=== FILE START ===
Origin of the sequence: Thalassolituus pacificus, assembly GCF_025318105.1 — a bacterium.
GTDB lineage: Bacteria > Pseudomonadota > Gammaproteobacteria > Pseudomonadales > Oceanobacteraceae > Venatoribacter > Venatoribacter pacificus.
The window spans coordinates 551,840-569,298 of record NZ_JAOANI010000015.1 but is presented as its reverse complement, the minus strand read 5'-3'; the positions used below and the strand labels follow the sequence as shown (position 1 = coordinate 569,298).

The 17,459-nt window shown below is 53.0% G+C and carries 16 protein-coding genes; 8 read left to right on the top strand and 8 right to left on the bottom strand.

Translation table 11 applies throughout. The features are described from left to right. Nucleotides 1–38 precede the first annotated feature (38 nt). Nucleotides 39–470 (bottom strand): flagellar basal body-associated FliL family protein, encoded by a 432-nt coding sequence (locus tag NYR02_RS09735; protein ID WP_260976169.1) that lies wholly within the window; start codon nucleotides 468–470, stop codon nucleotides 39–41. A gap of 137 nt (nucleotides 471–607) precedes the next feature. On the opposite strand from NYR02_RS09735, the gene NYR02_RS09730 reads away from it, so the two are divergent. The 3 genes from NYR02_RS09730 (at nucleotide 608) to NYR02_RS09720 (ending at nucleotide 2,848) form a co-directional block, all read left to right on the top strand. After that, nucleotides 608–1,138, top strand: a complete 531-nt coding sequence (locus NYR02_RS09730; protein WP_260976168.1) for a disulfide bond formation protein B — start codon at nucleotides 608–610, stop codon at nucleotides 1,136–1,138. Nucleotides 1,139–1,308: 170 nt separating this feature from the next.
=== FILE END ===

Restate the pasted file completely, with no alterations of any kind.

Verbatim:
Origin of the sequence: Thalassolituus pacificus, assembly GCF_025318105.1 — a bacterium.
GTDB lineage: Bacteria > Pseudomonadota > Gammaproteobacteria > Pseudomonadales > Oceanobacteraceae > Venatoribacter > Venatoribacter pacificus.
The window spans coordinates 551,840-569,298 of record NZ_JAOANI010000015.1 but is presented as its reverse complement, the minus strand read 5'-3'; the positions used below and the strand labels follow the sequence as shown (position 1 = coordinate 569,298).

The 17,459-nt window shown below is 53.0% G+C and carries 16 protein-coding genes; 8 read left to right on the top strand and 8 right to left on the bottom strand.

Translation table 11 applies throughout. The features are described from left to right. Nucleotides 1–38 precede the first annotated feature (38 nt). Nucleotides 39–470 (bottom strand): flagellar basal body-associated FliL family protein, encoded by a 432-nt coding sequence (locus tag NYR02_RS09735; protein ID WP_260976169.1) that lies wholly within the window; start codon nucleotides 468–470, stop codon nucleotides 39–41. A gap of 137 nt (nucleotides 471–607) precedes the next feature. On the opposite strand from NYR02_RS09735, the gene NYR02_RS09730 reads away from it, so the two are divergent. The 3 genes from NYR02_RS09730 (at nucleotide 608) to NYR02_RS09720 (ending at nucleotide 2,848) form a co-directional block, all read left to right on the top strand. After that, nucleotides 608–1,138, top strand: a complete 531-nt coding sequence (locus NYR02_RS09730; protein WP_260976168.1) for a disulfide bond formation protein B — start codon at nucleotides 608–610, stop codon at nucleotides 1,136–1,138. Nucleotides 1,139–1,308: 170 nt separating this feature from the next.